It was before the days of cell phones, so we had to wait until that evening to get the rest of the story from Chris. He had been driving down Hwy. 99, which runs right through Newberg. A package of gum, which had been on the dash, fell on the floor, and Chris leaned over (while still driving) to pick it up. Sadly, the truck, ahead of him, slowed to a stop. And Chris didn't. That was one very expensive package of gum, before the day was over.
The GTI had been Dan's all-time favorite car, hands down. Of course, he was thankful that Chris hadn't been hurt, but, none the less, he truly grieved over the loss of his car.
Years later, after Chris was grown and on his own, Dan commented on a new Mustang he had bought. "I think I even like this better than my GTI,"* said Dan. (That was before he tried driving it in Juneau, in the snow.) I remember Chris' response, "Dad, you don't know how long I've been waiting to hear you say those words!"
Since then we've had a number of vehicles that both Dan and I have enjoyed, and, of course, it's unlikely that Dan would still have that little 1980's vehicle, even if it hadn't been crashed. But, for some reason, that doesn't seem to relieve the little heartache that's rekindled every time he's reminded of his little white Rabbit GTI.
*Edit: After Dan read this post, he corrected me on the quote about the Mustang. He says he didn't say he liked it "better," but that he "might like it as much as" the GTI. (I told you there is still a little heartache inside him!)
I wrote about Grandma in one of my early blogs. But I've never told you about Grandpa. Grandpa died when I was 15 years old, so my memories are a little sketchier than they are of Grandma, who lived 26 years longer, long enough to get to know both of her great-grandsons.
Grandpa's name was Ivan Womack, but my mom tells me that his name, at birth, was Ivy Green Womack. Had I been around at the time, Grandpa would have had my vote of approval for changing to Ivan.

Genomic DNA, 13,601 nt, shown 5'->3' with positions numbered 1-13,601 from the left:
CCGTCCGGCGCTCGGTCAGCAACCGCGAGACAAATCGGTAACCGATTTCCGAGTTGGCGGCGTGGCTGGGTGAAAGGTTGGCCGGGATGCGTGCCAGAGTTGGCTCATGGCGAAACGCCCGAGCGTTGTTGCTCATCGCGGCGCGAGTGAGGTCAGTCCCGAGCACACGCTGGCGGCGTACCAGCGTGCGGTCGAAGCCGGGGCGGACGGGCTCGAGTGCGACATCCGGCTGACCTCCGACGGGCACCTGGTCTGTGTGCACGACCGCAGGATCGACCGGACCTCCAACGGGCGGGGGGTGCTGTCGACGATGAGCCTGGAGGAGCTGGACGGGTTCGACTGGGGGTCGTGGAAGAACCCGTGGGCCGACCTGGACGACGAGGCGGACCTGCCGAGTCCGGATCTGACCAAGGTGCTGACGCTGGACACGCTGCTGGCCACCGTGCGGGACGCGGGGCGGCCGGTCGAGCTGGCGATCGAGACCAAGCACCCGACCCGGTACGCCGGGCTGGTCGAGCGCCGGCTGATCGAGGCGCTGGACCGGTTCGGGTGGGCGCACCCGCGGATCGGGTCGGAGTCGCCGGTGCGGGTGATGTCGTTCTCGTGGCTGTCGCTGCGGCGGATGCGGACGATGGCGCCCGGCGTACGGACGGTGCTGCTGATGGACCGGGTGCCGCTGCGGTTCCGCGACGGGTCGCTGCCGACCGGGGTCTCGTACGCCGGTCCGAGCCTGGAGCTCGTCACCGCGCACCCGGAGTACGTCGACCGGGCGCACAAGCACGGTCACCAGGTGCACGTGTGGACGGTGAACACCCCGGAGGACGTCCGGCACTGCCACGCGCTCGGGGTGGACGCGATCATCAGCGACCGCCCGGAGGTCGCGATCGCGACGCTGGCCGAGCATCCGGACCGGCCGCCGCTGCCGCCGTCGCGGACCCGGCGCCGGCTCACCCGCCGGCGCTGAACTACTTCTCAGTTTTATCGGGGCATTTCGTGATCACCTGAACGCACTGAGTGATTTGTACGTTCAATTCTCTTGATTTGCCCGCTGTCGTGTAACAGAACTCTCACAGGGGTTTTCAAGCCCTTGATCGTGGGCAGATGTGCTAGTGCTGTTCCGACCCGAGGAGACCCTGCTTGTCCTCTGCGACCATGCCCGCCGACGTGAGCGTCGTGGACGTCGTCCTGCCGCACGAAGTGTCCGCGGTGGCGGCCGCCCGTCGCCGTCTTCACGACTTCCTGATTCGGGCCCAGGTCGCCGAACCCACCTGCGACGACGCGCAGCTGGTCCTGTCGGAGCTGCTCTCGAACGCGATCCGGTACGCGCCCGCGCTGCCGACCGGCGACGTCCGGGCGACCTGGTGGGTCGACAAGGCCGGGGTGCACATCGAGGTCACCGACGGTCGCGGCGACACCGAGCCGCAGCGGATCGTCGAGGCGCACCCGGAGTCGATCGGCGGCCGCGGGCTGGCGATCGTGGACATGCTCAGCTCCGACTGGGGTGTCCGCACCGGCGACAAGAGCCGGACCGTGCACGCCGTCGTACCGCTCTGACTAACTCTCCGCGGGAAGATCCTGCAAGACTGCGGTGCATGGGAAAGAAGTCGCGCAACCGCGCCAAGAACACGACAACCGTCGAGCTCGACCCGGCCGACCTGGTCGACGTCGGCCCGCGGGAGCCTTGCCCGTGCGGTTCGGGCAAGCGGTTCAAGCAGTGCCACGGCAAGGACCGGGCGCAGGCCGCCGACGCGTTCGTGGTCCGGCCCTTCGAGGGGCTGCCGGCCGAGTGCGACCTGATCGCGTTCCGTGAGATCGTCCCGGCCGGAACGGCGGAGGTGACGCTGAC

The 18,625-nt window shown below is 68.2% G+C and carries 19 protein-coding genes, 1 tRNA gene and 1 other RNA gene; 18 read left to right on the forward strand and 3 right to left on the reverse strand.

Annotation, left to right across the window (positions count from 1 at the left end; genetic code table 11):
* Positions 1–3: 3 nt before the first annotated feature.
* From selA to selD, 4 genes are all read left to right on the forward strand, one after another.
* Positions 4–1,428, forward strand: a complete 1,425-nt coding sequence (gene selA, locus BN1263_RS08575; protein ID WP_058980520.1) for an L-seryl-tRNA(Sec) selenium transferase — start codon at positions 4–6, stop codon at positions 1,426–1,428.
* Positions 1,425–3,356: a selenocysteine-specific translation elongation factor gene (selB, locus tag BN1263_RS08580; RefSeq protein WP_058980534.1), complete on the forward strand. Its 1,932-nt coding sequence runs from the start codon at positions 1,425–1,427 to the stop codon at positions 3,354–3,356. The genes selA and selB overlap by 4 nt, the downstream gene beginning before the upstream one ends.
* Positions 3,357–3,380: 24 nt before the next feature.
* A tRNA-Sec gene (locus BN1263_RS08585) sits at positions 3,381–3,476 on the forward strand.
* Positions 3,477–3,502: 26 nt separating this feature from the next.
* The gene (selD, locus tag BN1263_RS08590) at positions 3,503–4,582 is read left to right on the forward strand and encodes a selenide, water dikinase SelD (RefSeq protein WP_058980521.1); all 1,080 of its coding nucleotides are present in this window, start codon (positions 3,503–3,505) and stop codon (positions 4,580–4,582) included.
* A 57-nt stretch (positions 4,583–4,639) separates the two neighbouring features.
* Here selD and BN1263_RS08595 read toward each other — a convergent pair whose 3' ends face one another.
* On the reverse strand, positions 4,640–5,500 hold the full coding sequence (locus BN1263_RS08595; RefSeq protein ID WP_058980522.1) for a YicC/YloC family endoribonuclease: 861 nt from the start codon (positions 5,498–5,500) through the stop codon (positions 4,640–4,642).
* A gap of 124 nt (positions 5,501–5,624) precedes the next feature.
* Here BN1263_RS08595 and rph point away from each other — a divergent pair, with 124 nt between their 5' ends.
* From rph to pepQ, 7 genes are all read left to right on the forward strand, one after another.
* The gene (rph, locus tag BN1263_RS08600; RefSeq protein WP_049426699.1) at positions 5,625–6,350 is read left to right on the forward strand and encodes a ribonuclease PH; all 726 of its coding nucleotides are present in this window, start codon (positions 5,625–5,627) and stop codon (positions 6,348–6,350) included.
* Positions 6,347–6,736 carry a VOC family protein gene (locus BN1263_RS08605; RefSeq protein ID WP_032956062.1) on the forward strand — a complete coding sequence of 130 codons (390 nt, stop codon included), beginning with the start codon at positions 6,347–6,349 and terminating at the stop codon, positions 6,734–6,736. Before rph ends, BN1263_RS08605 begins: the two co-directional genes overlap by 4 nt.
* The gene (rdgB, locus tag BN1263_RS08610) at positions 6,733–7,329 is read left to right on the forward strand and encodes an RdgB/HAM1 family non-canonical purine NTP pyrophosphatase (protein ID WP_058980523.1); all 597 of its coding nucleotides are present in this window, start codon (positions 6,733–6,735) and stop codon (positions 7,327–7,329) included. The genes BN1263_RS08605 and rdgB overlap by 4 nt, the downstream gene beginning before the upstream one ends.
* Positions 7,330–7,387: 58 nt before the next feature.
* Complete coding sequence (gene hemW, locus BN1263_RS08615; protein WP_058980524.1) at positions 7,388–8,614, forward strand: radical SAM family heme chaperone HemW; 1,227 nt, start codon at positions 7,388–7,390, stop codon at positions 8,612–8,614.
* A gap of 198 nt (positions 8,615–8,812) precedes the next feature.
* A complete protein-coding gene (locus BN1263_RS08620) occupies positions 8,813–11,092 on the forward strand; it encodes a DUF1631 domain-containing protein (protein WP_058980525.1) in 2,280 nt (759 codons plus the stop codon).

Grandpa was a baker, and I remember him wearing his flour-dusted, round-toed, black leather shoes, slacks that were a sort of a tiny black and white houndstooth pattern and held up with suspenders, his white shirt with the sleeves rolled up, and his white baker's apron. He was tall and thin, and bald except for a fringe of hair "around the edge."
As a child, whenever we went to Grandma and Grandpa's apartment, my place was in his lap. While everyone else talked about boring grown-up things, Grandpa would entertain me with stories. They were wonderful, creative tales, sometimes about adventures of his childhood, sometimes about a voyage he made to some South Pacific island (Tahiti? Bali? I can't remember). What I wouldn't give to have a recording of some of those stories he spun. I think most of them had a kernel of truth to them, but I was pretty sure, even then, that they were being embellished by Grandpa's imagination.
Despite his vocation, Grandpa didn't much like sweets, but there were two kinds of candy that he would eat. One was hard peppermint, so I usually bought him a huge peppermint stick as a Christmas present. He would break it into small, bite-sized pieces and eat on it for weeks. The other candy he liked was the U-No Bar. (U-No Bars were chocolate coated bars with a truffle-like center that had ground almonds in it. You can actually still buy them - look here.) He preferred his U-No bars frozen, so usually kept one or two on hand in the freezer. He'd take a sharp knife and slice off just one bite, then re-wrap the rest of the bar in its silver wrapper and put it back into the freezer for another day.
Grandpa also often carried a little package of Sen-Sen. Sen-Sen was the original breath freshener mint, developed at the end of the 19th century. By the time I was a child, it was not common. In fact, I never knew anyone else who carried it; nor did I ever see it in any stores. I think, maybe, that Grandpa used it because he was a smoker. But every now and then he would give me one of those tiny black squares, barely more than 1/8 of an inch on a side, and I would suck on it. It had a potent taste - licorice? mint? tar? cough medicine? all of the above? - that I wasn't sure I liked, and yet I felt privileged to be asked to share Grandpa's Sen-Sen. I see that it is still available on-line, as well, right here. I don't think I'll be ordering any, though.